History has overtaken the Fenwick household! After tolerating about two and a half years of my immersion in newspapers from the 1880s and 1890s, my husband has discovered just how interesting reading old newspapers can be. Last week, while I went through the old photographs available at the Stafford County Historical Museum in search of images that might be used in my book about Isaac, my husband joined me and began his own research from the Macksville Enterprise during the years of World War II.
Nearly every week's newspaper had a center front page section about the young men from Macksville (and occasionally a young woman) who were serving our country. That generation is disappearing, and more than once since he began his research he has wished he had done it a few years ago when there were more veterans still living. I am encouraging him to write about the interesting things he has found. Maybe you will open my blog one week to discover a guest post from him!
So many Macksville men served in W.W. II, but there were also many who were given deferments to stay home and work the farms. My father was one of those men, and I believe he always felt uncomfortable about not having served in the military. He was very proud of my husband when Larry entered the Air Force after college.
While Larry searched the information about the "Macksville boys in uniform," he found this interesting advertisement of the Community War Fund.
|Published in the Macksville Enterprise October 26, 1944|
The message reads: "Victory begins with the American farmer, working from long before sunset until long after nightfall. Upon him falls the burden of feeding the fighting forces...the civilian population...and hungry mouths in war-torn countries." It continues: "Despite shortages of help and equipment, they have established records. They have contributed mightily towards winning the war."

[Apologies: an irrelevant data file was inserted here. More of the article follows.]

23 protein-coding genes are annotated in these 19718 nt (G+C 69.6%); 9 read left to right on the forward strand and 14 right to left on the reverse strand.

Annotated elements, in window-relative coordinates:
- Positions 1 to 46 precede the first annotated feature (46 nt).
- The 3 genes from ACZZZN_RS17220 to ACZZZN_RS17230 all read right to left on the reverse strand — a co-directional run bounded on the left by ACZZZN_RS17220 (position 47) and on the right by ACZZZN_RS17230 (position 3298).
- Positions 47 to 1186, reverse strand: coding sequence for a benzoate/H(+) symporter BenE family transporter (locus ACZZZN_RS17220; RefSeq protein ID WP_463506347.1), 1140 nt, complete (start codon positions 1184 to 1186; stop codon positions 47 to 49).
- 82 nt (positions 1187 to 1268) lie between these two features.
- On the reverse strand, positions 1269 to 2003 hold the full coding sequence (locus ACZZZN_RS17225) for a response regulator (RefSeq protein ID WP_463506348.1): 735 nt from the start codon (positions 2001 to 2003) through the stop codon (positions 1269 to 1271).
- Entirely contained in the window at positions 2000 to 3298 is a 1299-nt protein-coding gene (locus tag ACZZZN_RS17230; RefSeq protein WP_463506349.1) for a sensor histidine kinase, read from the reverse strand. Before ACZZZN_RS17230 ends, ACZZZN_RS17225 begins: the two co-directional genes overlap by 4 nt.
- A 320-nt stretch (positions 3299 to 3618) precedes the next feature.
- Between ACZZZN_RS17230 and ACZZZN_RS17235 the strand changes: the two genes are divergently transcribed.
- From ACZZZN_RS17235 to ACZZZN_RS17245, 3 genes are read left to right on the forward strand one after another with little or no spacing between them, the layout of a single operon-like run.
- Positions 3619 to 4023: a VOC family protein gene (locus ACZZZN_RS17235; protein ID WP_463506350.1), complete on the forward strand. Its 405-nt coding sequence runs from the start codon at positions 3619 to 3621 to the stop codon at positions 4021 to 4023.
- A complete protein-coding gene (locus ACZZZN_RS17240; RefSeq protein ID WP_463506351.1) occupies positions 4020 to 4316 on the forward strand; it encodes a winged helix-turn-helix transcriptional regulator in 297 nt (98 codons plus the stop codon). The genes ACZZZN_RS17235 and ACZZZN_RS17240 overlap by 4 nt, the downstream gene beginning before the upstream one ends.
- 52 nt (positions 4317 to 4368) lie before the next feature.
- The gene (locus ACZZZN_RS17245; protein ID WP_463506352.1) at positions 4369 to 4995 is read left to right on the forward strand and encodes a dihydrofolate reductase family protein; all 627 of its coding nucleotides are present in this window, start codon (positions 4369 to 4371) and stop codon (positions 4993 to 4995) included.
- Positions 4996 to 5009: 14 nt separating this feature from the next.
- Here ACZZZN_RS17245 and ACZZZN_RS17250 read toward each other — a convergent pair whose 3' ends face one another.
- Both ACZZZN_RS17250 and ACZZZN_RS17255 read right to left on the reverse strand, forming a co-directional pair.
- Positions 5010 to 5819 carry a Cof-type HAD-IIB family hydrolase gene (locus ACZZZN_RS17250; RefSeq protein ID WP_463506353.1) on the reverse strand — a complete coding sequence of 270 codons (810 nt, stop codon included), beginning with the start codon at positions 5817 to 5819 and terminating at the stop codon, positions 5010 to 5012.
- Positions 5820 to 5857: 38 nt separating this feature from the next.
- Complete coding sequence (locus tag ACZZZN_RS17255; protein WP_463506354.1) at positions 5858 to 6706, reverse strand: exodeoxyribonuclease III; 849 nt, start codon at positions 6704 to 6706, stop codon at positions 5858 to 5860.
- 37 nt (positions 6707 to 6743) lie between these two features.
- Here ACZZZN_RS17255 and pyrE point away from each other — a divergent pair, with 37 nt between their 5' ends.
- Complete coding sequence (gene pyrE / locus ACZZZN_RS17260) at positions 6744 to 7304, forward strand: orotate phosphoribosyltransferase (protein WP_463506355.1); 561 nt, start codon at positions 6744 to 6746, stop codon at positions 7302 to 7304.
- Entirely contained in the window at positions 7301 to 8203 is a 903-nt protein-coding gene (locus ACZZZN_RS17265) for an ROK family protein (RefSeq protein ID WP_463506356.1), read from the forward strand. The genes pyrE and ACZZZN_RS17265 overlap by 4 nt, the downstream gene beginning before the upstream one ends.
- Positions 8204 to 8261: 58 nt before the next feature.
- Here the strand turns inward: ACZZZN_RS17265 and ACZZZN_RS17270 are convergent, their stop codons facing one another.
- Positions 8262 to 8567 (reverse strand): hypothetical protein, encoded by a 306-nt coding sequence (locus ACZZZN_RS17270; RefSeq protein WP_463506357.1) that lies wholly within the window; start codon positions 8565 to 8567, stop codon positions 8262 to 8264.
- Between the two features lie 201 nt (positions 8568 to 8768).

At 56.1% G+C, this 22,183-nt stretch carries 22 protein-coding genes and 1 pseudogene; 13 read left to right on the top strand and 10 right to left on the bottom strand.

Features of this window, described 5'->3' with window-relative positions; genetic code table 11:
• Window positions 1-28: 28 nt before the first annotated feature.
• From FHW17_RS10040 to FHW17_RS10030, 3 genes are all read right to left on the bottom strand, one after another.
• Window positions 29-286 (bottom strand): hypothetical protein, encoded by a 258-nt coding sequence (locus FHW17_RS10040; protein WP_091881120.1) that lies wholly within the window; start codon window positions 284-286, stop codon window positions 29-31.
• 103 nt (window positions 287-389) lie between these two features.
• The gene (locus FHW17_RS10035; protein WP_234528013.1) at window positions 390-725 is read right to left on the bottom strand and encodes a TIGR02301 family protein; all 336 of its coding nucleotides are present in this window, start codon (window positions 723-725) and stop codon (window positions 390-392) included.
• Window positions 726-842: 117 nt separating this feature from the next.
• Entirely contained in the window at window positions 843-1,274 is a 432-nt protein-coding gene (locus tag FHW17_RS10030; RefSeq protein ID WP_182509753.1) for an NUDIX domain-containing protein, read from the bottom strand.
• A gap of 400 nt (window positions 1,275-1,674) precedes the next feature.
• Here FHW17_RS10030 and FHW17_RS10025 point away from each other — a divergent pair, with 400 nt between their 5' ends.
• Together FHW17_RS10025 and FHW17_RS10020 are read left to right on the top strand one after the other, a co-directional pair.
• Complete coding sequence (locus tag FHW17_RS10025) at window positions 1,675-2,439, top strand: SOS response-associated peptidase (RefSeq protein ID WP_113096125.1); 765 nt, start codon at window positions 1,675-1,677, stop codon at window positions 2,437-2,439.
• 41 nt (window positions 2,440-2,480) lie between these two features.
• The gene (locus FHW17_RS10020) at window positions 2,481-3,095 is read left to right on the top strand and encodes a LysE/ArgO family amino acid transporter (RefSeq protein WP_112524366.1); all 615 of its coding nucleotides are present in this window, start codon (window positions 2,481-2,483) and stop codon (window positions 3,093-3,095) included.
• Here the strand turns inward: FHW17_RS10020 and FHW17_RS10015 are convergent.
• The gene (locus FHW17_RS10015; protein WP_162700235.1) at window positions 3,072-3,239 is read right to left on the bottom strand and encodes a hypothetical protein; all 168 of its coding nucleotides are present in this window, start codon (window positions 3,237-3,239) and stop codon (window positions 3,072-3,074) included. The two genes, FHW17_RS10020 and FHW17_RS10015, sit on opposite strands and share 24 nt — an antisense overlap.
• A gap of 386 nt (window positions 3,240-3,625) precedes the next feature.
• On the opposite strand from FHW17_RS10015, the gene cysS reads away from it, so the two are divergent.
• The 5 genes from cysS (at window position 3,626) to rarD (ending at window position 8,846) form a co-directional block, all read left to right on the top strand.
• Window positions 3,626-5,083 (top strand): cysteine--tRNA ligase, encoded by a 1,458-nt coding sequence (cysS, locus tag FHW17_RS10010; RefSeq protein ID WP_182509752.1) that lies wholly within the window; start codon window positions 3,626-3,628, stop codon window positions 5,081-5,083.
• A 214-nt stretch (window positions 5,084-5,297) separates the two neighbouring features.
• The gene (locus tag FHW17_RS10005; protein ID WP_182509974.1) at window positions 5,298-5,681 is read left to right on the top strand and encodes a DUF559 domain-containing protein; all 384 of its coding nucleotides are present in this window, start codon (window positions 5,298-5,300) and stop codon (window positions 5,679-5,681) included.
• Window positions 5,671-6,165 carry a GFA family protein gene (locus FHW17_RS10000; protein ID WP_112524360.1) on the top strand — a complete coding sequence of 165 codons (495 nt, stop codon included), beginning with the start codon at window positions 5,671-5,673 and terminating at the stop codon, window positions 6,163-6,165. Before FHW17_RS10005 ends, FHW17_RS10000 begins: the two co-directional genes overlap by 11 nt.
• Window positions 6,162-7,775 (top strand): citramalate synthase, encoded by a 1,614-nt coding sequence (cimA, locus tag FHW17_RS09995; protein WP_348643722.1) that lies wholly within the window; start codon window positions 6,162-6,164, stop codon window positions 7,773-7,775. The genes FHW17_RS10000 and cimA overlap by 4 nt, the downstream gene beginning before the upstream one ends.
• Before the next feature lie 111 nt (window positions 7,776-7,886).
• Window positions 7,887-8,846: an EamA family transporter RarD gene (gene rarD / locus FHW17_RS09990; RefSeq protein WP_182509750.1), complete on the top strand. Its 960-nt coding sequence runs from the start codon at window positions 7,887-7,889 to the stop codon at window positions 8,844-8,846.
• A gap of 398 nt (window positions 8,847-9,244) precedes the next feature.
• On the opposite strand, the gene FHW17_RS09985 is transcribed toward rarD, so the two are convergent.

Having acknowledged the necessary role of those men whose military duty was deferred, the appeal for contributions to the War Fund was made. "Now you are asked to help your fellow-men in another way...to contribute money to give men in the armed forces needed recreation, to give books and sports equipment to prisoners of war, to give nerve-shattered men in the merchant marine a chance to recuperate. To give unfortunate people abroad and at home a chance to have life, liberty, and happiness."
I don't know whether my father responded to this appeal, although I would hope that he did. However, I do believe he always felt that others his age gave far more to the war effort than he did, some men he knew having given their lives.
The first Memorial Day after we had rescued the farm house, we resumed the old tradition of hosting a family Decoration Day Dinner at the farm. Before the meal we paused to remember those family members who had served in the military. Three veterans were present, and among the other guests everyone had someone to remember--a husband, brother, son, father, or brother-in-law.
Many of the original homesteaders in Isaac's community were veterans of the Civil War, and my husband and I can trace family roots back to the American Revolution. In during the research about Isaac, I verified that some from this community served in the Spanish-American War, and many answered the call for World War I & II, Korea, and Southeast Asia. Yet there were also those who stayed at home. In a farming community, I found it very significant to discover that appreciation was shown to the young men who stayed on their farms during W.W. II.